The Minister for the Environment, Community and Local Government, Alan Kelly TD, in his statement at the launch of the Boundary Reviews, expressed an ambition to bring:“all of a town or metropolitan district within a single local authority area (to) eliminate(s) anomalies and distortions of divided administration, service provision, regulatory / enforcement responsibility and electoral representation, including problems such as competitive policies and practices between authorities in relation to planning, rating and charges, which can impact negatively on town centres. Consolidation of administrative responsibility can also strengthen the economic performance of the town or metropolitan district, both by eliminating the anomalies I have referred to and ensuring that there is a single authority working on its behalf”.
This ambition is captured in the Terms of Reference set for the Boundary Review Committee that require the Committee to “make such recommendations with respect to that boundary, and any consequential recommendations with respect to the area of Athlone, that it considers to be necessary in the interests of effective and convenient local government”. The Terms of Reference are then set out as a series of detailed headings under which the Committee is to assemble the information upon it will carry out its review. The Committee is designated to be independent in the performance of its functions, its role being to assemble a final report comprising recommendations in fulfilment of its mandate and to present this to the Minister for his consideration.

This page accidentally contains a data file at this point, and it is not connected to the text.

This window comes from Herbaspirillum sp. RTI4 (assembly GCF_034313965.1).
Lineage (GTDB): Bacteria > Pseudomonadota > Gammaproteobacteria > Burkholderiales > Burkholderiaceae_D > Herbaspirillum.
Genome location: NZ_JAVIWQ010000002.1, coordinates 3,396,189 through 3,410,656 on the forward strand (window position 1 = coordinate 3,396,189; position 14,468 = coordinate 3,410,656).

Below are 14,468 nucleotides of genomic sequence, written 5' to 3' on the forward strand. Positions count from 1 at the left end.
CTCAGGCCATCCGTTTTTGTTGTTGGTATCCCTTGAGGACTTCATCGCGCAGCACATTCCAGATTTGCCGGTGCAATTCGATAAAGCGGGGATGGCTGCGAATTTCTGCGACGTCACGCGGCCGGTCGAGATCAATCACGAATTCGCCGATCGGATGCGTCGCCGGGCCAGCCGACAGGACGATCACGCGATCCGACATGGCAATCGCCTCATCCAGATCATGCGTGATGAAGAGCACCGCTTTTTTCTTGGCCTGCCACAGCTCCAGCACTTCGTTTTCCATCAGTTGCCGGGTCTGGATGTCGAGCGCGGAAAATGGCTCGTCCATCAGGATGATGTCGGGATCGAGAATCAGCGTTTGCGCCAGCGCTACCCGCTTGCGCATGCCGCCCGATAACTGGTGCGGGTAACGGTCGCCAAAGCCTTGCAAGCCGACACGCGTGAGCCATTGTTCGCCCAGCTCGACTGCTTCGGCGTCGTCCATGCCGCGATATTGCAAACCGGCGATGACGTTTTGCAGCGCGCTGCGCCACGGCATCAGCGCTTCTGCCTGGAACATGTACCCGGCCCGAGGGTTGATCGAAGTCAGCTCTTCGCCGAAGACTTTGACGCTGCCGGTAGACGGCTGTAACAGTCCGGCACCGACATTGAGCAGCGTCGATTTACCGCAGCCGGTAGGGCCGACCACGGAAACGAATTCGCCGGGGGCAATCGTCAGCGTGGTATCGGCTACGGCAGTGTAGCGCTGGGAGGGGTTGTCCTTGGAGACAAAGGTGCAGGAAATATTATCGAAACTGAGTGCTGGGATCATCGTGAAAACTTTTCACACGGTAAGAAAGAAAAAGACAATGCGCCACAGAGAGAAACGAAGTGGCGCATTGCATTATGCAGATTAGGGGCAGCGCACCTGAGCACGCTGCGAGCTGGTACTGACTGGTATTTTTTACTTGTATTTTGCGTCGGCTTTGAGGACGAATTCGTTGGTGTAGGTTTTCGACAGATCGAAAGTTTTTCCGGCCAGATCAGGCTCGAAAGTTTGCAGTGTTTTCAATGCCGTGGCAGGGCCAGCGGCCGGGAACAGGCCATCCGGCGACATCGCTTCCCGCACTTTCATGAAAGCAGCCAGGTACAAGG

The Committee values its independence in this regard and approaches the task assigned completely without prejudice as to outcome. The task is to assemble the widest possible amount and range of information related to its assigned task so as to be best informed in its recommendations. This must include in particular the views of the citizens, businesses and organisations across the spectrum of society upon whom any change in the administrative arrangements for the provision of local authority services may have an impact.
We have provided a framework of questions to guide people and organisations to the core issues that we are required to address in our work to help them to make their views known for our purposes. In that regard we are conscious of how consideration of change offers a chance to provide a wider view of how the area will cope with its future social and economic development in its wider regional and national context and submissions are encouraged to take this opportunity to have particular regard to this in their submissions.
Jack KeyesChairman of the Boundary Review Committee